Some e-mailers have been asking why my Bad, The Weird And The Freaky posts haven’t covered bizarre westerns like Billy The Kid vs Dracula or Jesse James Meets Frankenstein’s Daughter or The Terror of Tinytown. The only reason is because of how well-known those flicks are, since I prefer focusing on below-the- radar items. Once again, think of me as The Bronson Canyon Kid as I look at another weirdass western to get us all in the Frontierado mood.  

THE PRICE OF POWER (1969) – When it comes to Spaghetti Westerns most people are only familiar with the mainstream examples like the Clint Eastwood vehicles or the monumental classic Once Upon A Time In The West. There were literally more than 550 other Spaghetti Westerns made in the 60’s and 70’s since when the Italians do something they do it in a big, big way. Those hundreds of films vary in quality from pretty good to hilariously awful and the creative talents behind them often tried to outdo each other in terms of colorful heroes and oddball plots. My favorites include those movies where the Italians took more liberties with Western history than American filmmakers ever dreamed of.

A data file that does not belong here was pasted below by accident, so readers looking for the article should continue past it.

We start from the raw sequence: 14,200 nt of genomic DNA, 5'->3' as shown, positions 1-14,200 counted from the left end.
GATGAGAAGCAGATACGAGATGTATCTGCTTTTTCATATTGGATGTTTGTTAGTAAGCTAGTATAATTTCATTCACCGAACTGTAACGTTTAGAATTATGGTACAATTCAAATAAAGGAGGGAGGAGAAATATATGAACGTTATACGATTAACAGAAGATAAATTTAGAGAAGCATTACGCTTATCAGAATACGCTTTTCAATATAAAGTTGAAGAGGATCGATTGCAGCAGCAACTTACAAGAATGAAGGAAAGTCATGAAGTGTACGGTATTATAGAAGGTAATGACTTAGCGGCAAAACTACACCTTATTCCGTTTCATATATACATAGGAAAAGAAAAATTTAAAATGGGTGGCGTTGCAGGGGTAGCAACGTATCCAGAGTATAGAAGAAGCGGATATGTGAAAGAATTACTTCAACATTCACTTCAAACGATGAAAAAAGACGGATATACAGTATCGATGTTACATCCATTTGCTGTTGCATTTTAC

That brings us to The Price Of Power which was also released under the title Texas. The point of this film is … well, it’s hard to say really. Even after repeated viewings. It’s difficult to determine if the filmmakers were trying to make a statement about the alleged conspiracy behind the assassination of President John F Kennedy or about the civil rights movement, or about capitalism’s impact on the political process in a free society or what. Whatever they were trying to do the end result is like a history lesson taught by Ed Wood himself. Let’s compare the Continue reading